The future back strategy for product managers
Innosight is an innovation management consultancy founded by Clayton Christensen and Mark Johnson.
Mark has a new toolkit for visionary thinking that leads to breakthrough growth, which he writes about in his book, Lead from the Future. The foundation of the toolkit is “future back” thinking, which we talk about.
Mark is also the author of the previous books Dual Transformation and Reinvent Your Business Model and the McKinsey award-winning Harvard Business Review article “Reinventing Your Business Model.”
Summary of some concepts discussed for product managers
[6:07] What are the limitations of traditional strategic planning?
Traditional strategy drives core business but doesn’t create breakthrough products or new business models. Traditional strategic planning is too anchored in extrapolating present-day norms into the future. As Alfred Chandler said, “Don’t let structure dictate strategy.” In many organizations, the core organization is insufficient to sustain long-term growth. You have to be able to think about white space beyond the core and plan from the future back as well as performing traditional annual strategic planning.
[9:56] How does your future back approach to strategy work?
Future back is a process and a way of thinking. As a process, it’s just like it sounds—planning from the future back. It’s about envisioning the future of a portfolio of businesses. You define the future of the core, adjacent, and new growth businesses and increment backward to determine what initiatives need to start today.
It’s also a way of thinking that allows you to take the past and the present out of the equation. It’s clean sheet, systematic thinking that allows you to envision what could be as opposed to what is and to get out of being stuck in an existing paradigm.
To use the future back approach, you must put in place both the thinking and the process. It’s an iterative, learning loop approach involving exploration, experimentation, and discovery. You frequently revisit the vision and initiatives and adjust along the way.
It’s especially important that the leadership team carve out 10% or 20% of their time to explore the vision and discover at an enterprise level to plan for the future.
[16:15] How do we define the time horizon?
The time horizon is how far into the future to envision. You want to be in a place that’s uncomfortable and that captures the convergence of a set of trends that may cause the world to work in a whole different way. Discussing how many years away that place might be is an important way to gain understanding.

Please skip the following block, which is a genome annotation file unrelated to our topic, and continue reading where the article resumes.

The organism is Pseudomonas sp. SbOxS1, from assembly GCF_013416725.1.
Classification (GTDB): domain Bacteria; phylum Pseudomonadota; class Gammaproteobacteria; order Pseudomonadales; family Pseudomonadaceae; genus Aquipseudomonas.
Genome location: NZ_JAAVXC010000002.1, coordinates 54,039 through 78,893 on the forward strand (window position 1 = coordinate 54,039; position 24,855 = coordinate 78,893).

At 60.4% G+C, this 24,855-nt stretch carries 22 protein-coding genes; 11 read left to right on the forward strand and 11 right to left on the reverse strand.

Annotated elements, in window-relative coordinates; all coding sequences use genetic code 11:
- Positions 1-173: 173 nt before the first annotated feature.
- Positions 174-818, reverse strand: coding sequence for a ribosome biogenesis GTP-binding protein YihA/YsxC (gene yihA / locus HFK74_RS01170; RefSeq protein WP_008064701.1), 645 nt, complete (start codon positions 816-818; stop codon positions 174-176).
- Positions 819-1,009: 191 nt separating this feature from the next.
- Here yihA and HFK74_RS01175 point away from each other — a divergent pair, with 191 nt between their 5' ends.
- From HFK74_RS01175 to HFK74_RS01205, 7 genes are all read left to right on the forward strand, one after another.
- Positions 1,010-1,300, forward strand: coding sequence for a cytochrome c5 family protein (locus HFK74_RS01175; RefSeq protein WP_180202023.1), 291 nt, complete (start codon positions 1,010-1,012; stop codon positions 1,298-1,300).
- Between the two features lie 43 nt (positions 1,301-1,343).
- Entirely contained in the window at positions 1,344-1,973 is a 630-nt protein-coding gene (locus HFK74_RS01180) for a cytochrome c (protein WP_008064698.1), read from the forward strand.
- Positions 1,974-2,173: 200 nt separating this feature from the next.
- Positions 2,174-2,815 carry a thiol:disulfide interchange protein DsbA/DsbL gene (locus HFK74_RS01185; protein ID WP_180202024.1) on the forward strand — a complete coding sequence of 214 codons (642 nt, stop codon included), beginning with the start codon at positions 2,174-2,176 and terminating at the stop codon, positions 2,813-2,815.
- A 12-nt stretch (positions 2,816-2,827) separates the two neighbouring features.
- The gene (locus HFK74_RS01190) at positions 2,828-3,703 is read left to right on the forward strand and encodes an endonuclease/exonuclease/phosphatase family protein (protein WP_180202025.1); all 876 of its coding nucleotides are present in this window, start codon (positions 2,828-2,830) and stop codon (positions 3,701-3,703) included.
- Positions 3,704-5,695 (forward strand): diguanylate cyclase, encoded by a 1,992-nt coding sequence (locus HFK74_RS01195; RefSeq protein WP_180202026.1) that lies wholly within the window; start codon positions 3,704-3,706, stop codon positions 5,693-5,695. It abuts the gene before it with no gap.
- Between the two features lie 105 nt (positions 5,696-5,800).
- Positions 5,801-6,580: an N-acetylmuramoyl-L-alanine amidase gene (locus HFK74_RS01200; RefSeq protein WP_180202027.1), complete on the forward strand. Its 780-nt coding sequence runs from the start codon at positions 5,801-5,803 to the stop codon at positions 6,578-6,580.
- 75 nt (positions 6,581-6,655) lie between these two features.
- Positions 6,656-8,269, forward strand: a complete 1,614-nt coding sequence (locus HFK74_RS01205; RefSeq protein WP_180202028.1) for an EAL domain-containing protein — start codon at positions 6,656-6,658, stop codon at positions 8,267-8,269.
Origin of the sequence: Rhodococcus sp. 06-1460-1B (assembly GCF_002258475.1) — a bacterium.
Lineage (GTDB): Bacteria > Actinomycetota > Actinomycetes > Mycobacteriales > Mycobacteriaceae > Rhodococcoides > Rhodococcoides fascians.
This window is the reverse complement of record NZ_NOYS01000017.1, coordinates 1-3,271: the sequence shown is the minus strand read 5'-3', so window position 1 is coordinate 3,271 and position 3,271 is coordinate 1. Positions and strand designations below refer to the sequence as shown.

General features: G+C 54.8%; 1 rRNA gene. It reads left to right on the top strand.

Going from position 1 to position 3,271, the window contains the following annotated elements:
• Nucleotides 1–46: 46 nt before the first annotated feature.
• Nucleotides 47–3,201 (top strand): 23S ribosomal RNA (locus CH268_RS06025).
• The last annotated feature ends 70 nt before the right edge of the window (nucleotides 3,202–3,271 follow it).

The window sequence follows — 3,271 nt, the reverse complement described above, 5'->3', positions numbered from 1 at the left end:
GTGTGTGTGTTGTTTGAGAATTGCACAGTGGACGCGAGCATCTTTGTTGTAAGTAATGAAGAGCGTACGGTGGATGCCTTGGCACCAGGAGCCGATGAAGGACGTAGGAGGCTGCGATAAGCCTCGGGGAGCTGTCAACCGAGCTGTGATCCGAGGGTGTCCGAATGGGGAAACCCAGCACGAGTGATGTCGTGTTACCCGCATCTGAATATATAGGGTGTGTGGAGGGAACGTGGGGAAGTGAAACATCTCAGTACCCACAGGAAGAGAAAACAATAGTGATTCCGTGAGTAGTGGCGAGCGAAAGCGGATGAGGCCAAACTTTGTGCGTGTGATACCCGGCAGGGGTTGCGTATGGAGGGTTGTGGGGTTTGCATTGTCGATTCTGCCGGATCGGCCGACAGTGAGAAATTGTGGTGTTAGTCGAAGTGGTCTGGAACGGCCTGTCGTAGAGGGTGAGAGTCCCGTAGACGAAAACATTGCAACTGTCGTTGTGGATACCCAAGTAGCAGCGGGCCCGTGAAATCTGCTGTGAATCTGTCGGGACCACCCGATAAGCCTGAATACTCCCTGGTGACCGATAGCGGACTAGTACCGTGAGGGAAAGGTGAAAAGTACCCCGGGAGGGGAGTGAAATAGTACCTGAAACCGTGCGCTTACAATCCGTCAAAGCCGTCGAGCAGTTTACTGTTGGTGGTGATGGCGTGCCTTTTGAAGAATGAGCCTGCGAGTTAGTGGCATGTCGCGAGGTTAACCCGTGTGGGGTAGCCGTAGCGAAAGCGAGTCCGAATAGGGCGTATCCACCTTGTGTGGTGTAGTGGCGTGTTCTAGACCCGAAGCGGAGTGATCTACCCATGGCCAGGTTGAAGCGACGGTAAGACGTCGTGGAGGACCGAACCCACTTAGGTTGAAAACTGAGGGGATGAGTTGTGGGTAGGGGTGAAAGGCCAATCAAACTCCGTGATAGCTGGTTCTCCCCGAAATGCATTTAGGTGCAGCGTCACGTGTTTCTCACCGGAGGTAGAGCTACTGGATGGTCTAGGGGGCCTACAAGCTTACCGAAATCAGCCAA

Your growth aspiration can also define the time horizon. Determine your goal and discuss how viable it is for the core business to attain that growth over several years. Discussing this growth gap can be very galvanizing to the organization as people realize that merely incrementing off the base isn’t going to fill the gap. You need to think beyond and find new and different ways to fill the gap.
[20:16] What do you look at to identify the forces that are shaping your industry?
Trends play a big role. Study trends to answer, “Where is the customer going?” Use trends to determine the job that the customer will be trying to get done and what will be most important and least satisfying.
We tend to do the most experimentation around new growth. In these experiments, we spend a little to learn a lot and plant a few seeds that incubate over time, because new growth is the area of greatest uncertainty. We do fewer experiments in the adjacent area and the least in the core.
[26:19] What are some examples of organizations using the future back approach?
In the late ’90s, Steve Jobs led Apple in a process similar to future back strategy. They looked ahead to 2010, imagining a future in which the computer became the hub of consumer electronics products. The created their digital hub strategy and went into new growth by deciding to create consumer electronics products, starting with the iPod, iTunes, the iPhone, and the iPad.
An automotive company had decided that they would be fast followers in the electric vehicle market. When we walked them through future back, they had a profound change in their mindset. As they looked at converging technologies and trends, they realized they had to be much more proactive in developing electric vehicles.
Johnson and Johnson’s pharmaceuticals division created a vision by looking 12 years into the future and envisioning a world without disease. They saw the convergence of many technologies, and decided to move into products for the interception and prevention of disease.
Once we’ve used future back to create a strategy for our organization, what do we need to do to take action?
Strategy is never more than 49% of the solution. About 70% of transformative strategies completely fail. So before executing your strategy, you must do strategic programming. This includes setting up leadership governance, driving a test and learn process, and setting up a transformation management office.
If a product leader wants to bring up the future back approach with their CEO, what’s the best order they can suggest for putting it into action?
There are four steps that must be completed in order: alignment, commitment, sponsorship, and ongoing governance. It’s critical that leadership partner with innovation teams. Leadership provides the resources, so they must be aligned and committed. They also must have a disciplined approach to continue to sponsor and govern the teams.
“You can’t connect the dots looking forward. You can only connect them looking backwards.” -Steve Jobs
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